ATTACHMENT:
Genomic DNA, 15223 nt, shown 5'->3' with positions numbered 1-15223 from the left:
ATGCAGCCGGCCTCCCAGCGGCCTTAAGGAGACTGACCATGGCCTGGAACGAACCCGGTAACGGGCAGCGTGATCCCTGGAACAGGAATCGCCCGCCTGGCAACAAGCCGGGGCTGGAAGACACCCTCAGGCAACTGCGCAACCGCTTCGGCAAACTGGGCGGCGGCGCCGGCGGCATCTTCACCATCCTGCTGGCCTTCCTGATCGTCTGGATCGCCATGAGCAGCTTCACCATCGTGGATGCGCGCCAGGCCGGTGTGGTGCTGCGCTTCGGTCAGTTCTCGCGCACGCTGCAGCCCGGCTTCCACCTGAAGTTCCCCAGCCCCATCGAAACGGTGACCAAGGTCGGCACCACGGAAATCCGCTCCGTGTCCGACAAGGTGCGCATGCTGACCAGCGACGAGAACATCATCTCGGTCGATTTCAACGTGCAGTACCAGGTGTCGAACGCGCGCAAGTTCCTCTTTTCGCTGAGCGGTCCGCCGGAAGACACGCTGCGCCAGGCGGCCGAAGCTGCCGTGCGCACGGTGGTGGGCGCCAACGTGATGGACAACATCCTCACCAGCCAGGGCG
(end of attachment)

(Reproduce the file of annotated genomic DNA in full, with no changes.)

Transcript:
Genomic DNA, 15223 nt, shown 5'->3' with positions numbered 1-15223 from the left:
ATGCAGCCGGCCTCCCAGCGGCCTTAAGGAGACTGACCATGGCCTGGAACGAACCCGGTAACGGGCAGCGTGATCCCTGGAACAGGAATCGCCCGCCTGGCAACAAGCCGGGGCTGGAAGACACCCTCAGGCAACTGCGCAACCGCTTCGGCAAACTGGGCGGCGGCGCCGGCGGCATCTTCACCATCCTGCTGGCCTTCCTGATCGTCTGGATCGCCATGAGCAGCTTCACCATCGTGGATGCGCGCCAGGCCGGTGTGGTGCTGCGCTTCGGTCAGTTCTCGCGCACGCTGCAGCCCGGCTTCCACCTGAAGTTCCCCAGCCCCATCGAAACGGTGACCAAGGTCGGCACCACGGAAATCCGCTCCGTGTCCGACAAGGTGCGCATGCTGACCAGCGACGAGAACATCATCTCGGTCGATTTCAACGTGCAGTACCAGGTGTCGAACGCGCGCAAGTTCCTCTTTTCGCTGAGCGGTCCGCCGGAAGACACGCTGCGCCAGGCGGCCGAAGCTGCCGTGCGCACGGTGGTGGGCGCCAACGTGATGGACAACATCCTCACCAGCCAGGGCG